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French president marks World War I centenary

Monday - 8/4/2014, 3:52am  ET

The hands of French President Francois Hollande, right, and German President Joachim Gauck are clasped together, as they symbolically lay the first stone of a building dedicated to the first world war, during the first stone ceremony to mark the 100th anniversary of the outbreak of World War I, at the National Monument of Hartmannswillerkop, in Wattwiller, eastern France, Sunday, Aug. 3, 2014. On this day 100-years ago, in 1914, Germany declared war on France, at the beginning of the first global war, which centred on Europe and resulted in over nine million combatants being killed. (AP Photo/Christophe Karaba, Pool)

THOMAS ADAMSON
Associated Press

PARIS (AP) -- French President Francois Hollande commemorated the 100th anniversary of World War I on Sunday with an appeal to players in the Gaza conflict to put animosities aside -- just as France and Germany have done.

In an impassioned speech in Vieil Armand in Alsace, Hollande paid homage to those who lost their lives after Germany declared war on France on Aug. 3, 1914. But he recalled that former enemies France and Germany put aside their differences to pave the way for peace -- and that others do the same.

"The history of France and Germany shows that will can always triumph over fatalism and the people who were regarded as hereditary enemies can, in a few years, reconciliate," he said.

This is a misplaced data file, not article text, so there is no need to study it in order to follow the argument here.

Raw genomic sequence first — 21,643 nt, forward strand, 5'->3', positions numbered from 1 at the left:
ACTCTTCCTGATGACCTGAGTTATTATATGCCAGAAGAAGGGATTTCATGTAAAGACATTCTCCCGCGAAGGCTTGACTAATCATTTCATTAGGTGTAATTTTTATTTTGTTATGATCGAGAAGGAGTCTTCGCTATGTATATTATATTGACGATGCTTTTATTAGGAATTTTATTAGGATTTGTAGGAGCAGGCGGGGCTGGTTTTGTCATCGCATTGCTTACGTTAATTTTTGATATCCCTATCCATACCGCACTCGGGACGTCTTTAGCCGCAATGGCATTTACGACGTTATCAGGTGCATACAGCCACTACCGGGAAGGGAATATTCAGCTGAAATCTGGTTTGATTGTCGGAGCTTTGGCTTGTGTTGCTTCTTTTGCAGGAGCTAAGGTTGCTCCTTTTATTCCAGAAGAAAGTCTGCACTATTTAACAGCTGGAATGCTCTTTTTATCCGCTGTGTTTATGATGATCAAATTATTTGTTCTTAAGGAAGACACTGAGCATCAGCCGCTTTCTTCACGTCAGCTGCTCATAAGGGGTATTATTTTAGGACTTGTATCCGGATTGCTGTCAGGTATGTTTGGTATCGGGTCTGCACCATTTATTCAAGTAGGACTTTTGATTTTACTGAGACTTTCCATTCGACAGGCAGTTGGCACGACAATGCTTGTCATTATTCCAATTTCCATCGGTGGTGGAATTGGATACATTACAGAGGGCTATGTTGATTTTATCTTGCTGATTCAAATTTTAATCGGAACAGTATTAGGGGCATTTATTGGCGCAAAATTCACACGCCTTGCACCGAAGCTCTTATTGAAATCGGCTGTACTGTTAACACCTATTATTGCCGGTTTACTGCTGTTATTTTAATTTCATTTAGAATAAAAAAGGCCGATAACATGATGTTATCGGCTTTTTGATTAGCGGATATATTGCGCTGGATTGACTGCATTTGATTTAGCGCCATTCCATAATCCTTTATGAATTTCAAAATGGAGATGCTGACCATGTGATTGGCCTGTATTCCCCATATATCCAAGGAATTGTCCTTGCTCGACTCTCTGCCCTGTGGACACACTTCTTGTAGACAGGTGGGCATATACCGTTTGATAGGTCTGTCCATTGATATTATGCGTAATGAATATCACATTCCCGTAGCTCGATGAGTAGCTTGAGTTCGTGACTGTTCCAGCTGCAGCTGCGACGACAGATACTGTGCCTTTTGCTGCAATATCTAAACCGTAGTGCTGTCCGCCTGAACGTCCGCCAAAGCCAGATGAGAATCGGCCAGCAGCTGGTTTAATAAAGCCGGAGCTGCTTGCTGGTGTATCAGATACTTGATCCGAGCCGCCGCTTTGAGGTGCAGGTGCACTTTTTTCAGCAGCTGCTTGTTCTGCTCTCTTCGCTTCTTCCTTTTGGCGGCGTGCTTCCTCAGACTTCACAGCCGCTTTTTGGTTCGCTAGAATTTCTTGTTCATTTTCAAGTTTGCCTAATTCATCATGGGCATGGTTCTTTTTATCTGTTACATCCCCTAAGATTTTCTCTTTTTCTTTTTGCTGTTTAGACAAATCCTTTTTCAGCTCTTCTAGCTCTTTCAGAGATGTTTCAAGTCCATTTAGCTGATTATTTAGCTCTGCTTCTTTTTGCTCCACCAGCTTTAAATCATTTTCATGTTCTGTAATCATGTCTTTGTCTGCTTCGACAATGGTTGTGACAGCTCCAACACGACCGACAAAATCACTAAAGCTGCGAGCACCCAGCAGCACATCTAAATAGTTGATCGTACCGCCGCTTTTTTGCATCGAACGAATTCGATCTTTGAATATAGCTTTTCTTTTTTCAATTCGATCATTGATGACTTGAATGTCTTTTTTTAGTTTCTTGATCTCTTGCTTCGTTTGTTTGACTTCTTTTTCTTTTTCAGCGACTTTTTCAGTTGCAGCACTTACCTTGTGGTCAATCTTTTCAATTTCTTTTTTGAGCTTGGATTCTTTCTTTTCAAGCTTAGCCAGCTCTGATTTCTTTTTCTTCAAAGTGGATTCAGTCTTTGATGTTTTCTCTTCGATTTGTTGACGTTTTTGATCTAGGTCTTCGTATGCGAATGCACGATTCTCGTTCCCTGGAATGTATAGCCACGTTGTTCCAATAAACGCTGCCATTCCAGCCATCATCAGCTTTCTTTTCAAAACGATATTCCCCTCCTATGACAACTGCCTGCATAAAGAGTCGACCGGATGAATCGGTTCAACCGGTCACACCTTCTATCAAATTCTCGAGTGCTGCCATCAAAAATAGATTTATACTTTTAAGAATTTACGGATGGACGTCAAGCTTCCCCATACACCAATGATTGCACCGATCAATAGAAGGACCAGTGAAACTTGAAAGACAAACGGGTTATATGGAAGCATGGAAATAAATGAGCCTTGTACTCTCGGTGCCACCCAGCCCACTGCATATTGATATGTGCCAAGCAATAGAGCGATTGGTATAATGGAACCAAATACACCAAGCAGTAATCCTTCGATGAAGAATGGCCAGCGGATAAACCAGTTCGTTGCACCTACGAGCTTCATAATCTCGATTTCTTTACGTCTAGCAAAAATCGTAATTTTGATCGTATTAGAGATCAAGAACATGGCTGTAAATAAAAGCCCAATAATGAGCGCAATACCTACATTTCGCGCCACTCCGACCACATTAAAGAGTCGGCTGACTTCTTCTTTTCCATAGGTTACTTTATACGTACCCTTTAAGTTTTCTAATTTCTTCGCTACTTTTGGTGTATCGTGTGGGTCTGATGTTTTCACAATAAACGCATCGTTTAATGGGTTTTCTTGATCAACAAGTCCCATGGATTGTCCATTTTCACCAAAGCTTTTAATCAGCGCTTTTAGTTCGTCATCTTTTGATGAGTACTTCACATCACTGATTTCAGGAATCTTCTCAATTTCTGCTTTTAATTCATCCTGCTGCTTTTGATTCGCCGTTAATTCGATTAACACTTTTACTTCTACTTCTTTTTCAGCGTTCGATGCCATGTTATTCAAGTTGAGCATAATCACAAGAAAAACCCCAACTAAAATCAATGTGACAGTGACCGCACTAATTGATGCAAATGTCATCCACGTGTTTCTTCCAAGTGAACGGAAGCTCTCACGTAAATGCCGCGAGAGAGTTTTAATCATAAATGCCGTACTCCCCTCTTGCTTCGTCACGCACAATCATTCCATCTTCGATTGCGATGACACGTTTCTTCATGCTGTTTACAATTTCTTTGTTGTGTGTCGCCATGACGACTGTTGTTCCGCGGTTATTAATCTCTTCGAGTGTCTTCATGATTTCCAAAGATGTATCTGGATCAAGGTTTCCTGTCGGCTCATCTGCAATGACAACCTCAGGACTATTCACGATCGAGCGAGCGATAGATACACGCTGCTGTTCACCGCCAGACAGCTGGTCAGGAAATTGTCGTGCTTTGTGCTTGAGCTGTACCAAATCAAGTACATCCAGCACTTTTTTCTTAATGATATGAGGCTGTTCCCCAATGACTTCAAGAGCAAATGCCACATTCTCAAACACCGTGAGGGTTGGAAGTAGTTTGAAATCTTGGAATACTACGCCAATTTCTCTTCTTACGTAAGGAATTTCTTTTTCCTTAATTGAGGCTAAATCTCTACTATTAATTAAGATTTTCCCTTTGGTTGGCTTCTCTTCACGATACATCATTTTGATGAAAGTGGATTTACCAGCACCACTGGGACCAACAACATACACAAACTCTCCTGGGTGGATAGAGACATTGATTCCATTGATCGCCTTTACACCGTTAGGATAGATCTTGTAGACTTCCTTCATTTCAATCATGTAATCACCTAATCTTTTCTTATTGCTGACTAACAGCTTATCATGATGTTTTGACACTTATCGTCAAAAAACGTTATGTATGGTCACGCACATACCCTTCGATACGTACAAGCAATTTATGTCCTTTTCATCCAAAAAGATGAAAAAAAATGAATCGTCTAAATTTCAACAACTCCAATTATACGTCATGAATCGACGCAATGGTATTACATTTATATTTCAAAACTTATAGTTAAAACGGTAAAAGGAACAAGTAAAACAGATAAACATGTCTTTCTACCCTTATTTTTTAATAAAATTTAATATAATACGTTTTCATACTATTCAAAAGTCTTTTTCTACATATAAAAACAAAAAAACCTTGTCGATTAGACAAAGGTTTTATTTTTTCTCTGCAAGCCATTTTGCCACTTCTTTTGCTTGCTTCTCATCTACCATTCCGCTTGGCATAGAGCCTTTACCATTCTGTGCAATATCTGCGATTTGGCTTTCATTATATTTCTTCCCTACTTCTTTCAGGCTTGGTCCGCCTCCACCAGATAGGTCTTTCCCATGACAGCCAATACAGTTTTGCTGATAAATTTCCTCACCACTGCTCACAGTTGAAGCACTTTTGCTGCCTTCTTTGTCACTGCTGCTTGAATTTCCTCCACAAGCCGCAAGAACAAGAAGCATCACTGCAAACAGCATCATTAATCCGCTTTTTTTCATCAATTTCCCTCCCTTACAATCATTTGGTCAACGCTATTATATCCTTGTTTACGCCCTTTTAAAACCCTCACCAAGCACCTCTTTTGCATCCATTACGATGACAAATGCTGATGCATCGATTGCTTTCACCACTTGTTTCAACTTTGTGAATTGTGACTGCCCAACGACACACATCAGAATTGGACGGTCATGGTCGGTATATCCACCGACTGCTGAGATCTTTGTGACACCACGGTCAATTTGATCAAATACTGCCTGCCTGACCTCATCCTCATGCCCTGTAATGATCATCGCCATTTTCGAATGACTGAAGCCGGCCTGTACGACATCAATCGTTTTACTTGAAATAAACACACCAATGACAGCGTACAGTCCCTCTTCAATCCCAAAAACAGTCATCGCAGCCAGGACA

He called on the world to take the lasting nature of Franco-German relations as a lesson in peacemaking. He said world powers should seek to impose a cease-fire in Gaza, "to stop the suffering of the civilian population."

German President Joachim Gauck joined the French leader for the ceremony-- the first time Germany's head of state has attended.

Soldiers bitterly contested Vieil Armand -- known in German as Hartmannswillerkopf -- because the summit offered a commanding view of the Rhine Valley. Armies at the time deemed its capture as strategically important and some 30,000 died in fighting.

The cemetery contains the remains of 12,000 unidentified soldiers.

Hollande also put in place a foundation stone for a museum on the site that will open in in 2017.


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